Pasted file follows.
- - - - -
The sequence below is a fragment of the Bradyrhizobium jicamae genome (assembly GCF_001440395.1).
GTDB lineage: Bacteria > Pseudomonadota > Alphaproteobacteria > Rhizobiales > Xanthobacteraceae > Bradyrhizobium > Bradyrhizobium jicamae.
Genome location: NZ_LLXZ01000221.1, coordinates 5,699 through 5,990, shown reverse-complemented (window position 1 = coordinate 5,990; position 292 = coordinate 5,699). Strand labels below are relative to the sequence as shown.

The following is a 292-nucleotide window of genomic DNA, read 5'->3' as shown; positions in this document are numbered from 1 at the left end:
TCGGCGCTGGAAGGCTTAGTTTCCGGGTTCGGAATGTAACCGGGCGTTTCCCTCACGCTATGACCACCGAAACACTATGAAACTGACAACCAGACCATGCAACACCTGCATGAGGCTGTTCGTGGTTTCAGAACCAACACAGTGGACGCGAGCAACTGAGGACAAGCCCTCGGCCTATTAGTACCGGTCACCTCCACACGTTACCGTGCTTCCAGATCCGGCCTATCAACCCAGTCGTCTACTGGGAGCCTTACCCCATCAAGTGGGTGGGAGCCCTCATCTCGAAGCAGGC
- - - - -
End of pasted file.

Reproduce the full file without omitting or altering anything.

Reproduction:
The sequence below is a fragment of the Bradyrhizobium jicamae genome (assembly GCF_001440395.1).
GTDB lineage: Bacteria > Pseudomonadota > Alphaproteobacteria > Rhizobiales > Xanthobacteraceae > Bradyrhizobium > Bradyrhizobium jicamae.
Genome location: NZ_LLXZ01000221.1, coordinates 5,699 through 5,990, shown reverse-complemented (window position 1 = coordinate 5,990; position 292 = coordinate 5,699). Strand labels below are relative to the sequence as shown.

The following is a 292-nucleotide window of genomic DNA, read 5'->3' as shown; positions in this document are numbered from 1 at the left end:
TCGGCGCTGGAAGGCTTAGTTTCCGGGTTCGGAATGTAACCGGGCGTTTCCCTCACGCTATGACCACCGAAACACTATGAAACTGACAACCAGACCATGCAACACCTGCATGAGGCTGTTCGTGGTTTCAGAACCAACACAGTGGACGCGAGCAACTGAGGACAAGCCCTCGGCCTATTAGTACCGGTCACCTCCACACGTTACCGTGCTTCCAGATCCGGCCTATCAACCCAGTCGTCTACTGGGAGCCTTACCCCATCAAGTGGGTGGGAGCCCTCATCTCGAAGCAGGC